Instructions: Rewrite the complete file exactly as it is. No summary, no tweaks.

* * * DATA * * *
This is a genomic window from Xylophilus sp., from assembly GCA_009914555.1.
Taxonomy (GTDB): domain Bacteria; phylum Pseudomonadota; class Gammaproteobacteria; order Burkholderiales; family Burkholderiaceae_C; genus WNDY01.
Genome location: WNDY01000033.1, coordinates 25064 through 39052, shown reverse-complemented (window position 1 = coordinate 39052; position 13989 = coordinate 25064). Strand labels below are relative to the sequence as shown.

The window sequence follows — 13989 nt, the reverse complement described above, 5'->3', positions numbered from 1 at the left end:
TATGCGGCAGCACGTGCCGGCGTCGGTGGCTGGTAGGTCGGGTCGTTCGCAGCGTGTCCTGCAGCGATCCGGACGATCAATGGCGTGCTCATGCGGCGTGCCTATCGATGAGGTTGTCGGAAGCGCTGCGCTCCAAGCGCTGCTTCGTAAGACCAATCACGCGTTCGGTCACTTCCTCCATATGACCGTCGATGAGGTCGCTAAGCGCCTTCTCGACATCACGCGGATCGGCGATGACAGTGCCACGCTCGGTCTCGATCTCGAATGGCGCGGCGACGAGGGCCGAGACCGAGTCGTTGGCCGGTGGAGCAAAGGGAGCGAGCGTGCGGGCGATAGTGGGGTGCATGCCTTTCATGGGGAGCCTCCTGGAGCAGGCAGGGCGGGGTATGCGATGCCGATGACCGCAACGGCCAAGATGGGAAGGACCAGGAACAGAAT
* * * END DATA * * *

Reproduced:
This is a genomic window from Xylophilus sp., from assembly GCA_009914555.1.
Taxonomy (GTDB): domain Bacteria; phylum Pseudomonadota; class Gammaproteobacteria; order Burkholderiales; family Burkholderiaceae_C; genus WNDY01.
Genome location: WNDY01000033.1, coordinates 25064 through 39052, shown reverse-complemented (window position 1 = coordinate 39052; position 13989 = coordinate 25064). Strand labels below are relative to the sequence as shown.

The window sequence follows — 13989 nt, the reverse complement described above, 5'->3', positions numbered from 1 at the left end:
TATGCGGCAGCACGTGCCGGCGTCGGTGGCTGGTAGGTCGGGTCGTTCGCAGCGTGTCCTGCAGCGATCCGGACGATCAATGGCGTGCTCATGCGGCGTGCCTATCGATGAGGTTGTCGGAAGCGCTGCGCTCCAAGCGCTGCTTCGTAAGACCAATCACGCGTTCGGTCACTTCCTCCATATGACCGTCGATGAGGTCGCTAAGCGCCTTCTCGACATCACGCGGATCGGCGATGACAGTGCCACGCTCGGTCTCGATCTCGAATGGCGCGGCGACGAGGGCCGAGACCGAGTCGTTGGCCGGTGGAGCAAAGGGAGCGAGCGTGCGGGCGATAGTGGGGTGCATGCCTTTCATGGGGAGCCTCCTGGAGCAGGCAGGGCGGGGTATGCGATGCCGATGACCGCAACGGCCAAGATGGGAAGGACCAGGAACAGAAT